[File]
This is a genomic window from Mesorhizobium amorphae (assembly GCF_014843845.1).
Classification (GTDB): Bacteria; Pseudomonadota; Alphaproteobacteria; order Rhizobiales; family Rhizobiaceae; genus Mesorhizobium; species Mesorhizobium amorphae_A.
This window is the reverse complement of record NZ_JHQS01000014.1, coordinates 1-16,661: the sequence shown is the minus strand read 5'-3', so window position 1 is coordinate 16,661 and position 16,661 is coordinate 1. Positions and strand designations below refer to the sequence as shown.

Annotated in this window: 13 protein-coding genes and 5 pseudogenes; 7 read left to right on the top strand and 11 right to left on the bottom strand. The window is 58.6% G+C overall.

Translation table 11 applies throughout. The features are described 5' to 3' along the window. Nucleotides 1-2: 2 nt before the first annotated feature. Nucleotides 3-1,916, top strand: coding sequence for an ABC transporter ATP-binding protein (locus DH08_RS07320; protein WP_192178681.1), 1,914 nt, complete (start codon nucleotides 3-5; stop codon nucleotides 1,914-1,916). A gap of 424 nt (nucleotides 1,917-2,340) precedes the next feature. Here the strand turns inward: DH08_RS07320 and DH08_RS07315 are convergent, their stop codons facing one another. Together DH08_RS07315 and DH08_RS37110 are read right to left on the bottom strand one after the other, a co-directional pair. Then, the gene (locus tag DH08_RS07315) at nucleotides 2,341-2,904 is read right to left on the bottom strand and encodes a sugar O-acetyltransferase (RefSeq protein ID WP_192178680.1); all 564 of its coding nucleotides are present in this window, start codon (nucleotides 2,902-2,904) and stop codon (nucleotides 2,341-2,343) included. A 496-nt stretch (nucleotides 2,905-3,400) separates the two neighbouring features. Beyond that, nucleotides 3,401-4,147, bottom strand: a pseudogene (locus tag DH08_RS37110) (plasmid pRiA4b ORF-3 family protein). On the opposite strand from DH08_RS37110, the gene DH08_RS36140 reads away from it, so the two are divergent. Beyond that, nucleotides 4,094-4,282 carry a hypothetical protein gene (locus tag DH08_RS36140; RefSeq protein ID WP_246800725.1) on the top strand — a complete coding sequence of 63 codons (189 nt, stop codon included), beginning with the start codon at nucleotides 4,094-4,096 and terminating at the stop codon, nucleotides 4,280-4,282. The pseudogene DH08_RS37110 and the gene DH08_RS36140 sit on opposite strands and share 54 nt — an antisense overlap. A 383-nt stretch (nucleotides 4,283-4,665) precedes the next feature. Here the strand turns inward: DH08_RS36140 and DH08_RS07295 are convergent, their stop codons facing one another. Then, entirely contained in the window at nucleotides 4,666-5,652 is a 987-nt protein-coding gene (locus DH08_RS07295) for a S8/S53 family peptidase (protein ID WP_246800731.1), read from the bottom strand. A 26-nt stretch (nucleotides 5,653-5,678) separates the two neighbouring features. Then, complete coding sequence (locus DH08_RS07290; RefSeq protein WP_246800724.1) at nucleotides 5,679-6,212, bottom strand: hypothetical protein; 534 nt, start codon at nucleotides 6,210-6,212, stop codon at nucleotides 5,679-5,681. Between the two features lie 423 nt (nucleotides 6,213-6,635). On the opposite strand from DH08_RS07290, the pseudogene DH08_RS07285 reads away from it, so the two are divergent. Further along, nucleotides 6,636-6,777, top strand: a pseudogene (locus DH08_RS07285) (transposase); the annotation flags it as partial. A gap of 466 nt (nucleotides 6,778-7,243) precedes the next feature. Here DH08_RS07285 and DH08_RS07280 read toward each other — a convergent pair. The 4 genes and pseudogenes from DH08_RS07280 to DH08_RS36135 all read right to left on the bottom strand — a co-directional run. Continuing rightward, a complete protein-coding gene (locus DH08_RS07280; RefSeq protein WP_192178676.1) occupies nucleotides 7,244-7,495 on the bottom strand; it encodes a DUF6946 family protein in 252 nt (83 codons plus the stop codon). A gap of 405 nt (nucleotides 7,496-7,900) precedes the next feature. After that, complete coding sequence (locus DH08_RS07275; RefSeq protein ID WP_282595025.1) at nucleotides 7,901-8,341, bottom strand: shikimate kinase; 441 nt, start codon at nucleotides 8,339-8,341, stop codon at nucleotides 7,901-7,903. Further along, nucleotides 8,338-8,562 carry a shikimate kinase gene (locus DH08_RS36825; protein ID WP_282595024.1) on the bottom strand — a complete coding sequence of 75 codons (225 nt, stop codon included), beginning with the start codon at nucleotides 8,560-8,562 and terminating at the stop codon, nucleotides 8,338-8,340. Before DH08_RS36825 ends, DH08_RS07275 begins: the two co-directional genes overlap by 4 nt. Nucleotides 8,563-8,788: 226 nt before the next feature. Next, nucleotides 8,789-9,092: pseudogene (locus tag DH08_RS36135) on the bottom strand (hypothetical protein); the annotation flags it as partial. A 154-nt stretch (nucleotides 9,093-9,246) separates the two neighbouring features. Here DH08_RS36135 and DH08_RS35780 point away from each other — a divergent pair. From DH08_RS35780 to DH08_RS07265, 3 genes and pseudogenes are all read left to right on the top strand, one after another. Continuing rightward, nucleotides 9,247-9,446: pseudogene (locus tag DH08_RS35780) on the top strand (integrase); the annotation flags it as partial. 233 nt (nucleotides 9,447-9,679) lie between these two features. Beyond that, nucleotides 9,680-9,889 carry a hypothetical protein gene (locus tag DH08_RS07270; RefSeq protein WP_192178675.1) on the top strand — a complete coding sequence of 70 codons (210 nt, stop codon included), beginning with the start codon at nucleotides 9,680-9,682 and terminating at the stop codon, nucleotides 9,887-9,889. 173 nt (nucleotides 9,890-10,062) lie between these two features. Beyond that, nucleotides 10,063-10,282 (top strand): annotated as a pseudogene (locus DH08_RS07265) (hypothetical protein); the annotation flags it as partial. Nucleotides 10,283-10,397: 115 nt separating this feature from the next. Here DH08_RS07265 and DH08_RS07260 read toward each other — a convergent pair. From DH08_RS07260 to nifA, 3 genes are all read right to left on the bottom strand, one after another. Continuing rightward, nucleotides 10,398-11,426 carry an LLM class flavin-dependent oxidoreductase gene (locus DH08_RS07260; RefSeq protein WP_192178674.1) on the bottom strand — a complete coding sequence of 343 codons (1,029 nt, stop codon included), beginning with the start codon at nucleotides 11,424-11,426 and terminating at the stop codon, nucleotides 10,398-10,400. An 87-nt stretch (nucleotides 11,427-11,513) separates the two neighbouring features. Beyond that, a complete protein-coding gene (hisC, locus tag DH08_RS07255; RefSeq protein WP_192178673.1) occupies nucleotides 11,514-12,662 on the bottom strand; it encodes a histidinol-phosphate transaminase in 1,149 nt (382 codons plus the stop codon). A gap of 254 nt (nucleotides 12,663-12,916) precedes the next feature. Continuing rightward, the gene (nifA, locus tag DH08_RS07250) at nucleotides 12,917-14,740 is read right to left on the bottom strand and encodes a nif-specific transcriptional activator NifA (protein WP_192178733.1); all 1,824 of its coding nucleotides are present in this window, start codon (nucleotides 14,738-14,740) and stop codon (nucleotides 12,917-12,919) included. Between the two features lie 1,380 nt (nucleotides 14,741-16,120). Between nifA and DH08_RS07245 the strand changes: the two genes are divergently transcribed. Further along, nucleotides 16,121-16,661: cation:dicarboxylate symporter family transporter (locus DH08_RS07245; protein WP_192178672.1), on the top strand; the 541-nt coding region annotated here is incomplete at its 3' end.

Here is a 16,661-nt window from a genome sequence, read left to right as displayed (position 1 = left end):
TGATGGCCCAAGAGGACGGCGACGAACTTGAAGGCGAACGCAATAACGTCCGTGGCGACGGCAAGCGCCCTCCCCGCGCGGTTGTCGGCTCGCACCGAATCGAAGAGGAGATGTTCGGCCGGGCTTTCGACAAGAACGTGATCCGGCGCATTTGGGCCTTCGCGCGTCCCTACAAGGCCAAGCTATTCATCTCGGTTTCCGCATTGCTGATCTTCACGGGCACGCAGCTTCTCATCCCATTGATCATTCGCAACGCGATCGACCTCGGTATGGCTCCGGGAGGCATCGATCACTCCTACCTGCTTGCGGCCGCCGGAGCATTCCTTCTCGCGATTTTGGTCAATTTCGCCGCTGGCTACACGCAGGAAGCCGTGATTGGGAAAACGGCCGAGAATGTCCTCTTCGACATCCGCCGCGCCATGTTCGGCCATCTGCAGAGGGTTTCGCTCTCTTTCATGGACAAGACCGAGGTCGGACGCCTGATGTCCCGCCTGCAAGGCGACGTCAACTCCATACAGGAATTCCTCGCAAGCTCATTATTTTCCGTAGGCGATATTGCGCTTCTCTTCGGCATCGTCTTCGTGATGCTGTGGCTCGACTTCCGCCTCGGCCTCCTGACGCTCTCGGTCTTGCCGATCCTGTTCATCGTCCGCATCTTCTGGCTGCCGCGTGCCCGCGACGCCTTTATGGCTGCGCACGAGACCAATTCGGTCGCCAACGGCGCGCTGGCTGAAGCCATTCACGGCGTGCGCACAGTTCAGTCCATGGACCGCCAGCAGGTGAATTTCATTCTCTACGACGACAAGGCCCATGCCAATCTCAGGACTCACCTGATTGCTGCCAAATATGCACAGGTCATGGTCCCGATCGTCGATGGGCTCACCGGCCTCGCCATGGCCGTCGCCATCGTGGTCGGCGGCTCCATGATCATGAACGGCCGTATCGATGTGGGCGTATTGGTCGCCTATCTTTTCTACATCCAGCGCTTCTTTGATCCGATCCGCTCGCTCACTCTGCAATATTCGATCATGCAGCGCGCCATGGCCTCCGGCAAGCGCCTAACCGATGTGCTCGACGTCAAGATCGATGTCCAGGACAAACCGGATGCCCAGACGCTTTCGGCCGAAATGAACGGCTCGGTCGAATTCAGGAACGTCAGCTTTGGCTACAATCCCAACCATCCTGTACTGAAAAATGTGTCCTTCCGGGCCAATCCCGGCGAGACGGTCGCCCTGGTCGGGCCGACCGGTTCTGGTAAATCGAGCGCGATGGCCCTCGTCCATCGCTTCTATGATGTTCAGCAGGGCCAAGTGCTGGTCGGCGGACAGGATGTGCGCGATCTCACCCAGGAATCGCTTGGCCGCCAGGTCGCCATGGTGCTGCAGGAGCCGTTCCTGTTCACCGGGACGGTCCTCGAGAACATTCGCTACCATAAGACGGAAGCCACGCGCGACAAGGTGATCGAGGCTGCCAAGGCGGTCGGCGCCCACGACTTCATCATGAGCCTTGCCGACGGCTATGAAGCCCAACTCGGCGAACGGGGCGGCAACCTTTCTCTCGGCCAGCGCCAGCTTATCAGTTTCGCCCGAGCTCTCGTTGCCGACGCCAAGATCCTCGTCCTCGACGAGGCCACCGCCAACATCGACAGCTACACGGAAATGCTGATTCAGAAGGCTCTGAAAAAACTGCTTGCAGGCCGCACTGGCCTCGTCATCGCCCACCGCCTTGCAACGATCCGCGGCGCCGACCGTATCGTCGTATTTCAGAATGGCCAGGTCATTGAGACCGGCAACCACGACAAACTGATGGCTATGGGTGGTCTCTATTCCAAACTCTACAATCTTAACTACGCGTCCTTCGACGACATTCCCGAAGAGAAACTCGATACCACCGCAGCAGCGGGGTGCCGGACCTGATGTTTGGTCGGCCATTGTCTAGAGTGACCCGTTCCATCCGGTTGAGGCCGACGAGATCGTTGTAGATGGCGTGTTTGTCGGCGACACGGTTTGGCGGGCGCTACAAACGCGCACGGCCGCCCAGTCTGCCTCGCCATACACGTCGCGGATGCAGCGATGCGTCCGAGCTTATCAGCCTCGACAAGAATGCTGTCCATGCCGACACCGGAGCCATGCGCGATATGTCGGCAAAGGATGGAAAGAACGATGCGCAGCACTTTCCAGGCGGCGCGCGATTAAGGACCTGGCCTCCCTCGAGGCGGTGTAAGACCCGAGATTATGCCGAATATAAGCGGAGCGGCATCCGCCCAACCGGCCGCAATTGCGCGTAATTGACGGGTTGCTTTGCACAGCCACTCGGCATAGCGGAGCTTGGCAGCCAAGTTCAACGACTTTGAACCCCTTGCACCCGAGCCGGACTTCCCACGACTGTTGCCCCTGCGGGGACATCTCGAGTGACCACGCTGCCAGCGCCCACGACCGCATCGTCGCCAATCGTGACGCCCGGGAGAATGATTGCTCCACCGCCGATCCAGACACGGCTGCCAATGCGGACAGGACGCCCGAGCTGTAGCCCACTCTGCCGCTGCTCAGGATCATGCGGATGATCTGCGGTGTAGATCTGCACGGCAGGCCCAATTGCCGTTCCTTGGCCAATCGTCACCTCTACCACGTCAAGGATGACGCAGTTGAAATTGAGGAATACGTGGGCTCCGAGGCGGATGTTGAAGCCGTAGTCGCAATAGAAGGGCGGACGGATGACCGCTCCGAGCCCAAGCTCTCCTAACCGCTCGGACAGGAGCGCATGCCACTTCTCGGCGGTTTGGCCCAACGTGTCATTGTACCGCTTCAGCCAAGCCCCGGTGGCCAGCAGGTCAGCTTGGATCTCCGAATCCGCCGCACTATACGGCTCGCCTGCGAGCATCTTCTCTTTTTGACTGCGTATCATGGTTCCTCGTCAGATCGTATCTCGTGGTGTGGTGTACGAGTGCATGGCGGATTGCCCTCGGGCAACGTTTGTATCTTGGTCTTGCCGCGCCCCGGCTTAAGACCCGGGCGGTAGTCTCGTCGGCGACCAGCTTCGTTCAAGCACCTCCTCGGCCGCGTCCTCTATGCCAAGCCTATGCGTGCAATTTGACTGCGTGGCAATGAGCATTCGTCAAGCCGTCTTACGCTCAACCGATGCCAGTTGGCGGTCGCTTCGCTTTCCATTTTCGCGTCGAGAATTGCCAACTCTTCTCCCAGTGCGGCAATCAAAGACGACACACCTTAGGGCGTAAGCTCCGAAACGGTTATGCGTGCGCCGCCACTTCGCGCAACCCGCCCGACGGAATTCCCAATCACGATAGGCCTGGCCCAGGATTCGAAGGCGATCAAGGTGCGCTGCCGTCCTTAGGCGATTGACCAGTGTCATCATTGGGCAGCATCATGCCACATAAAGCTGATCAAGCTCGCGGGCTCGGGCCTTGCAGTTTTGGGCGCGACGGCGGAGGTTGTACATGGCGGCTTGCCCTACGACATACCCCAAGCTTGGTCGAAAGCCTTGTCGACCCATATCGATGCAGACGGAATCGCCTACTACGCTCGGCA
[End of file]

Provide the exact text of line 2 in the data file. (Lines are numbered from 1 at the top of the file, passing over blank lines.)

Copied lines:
Classification (GTDB): Bacteria; Pseudomonadota; Alphaproteobacteria; order Rhizobiales; family Rhizobiaceae; genus Mesorhizobium; species Mesorhizobium amorphae_A.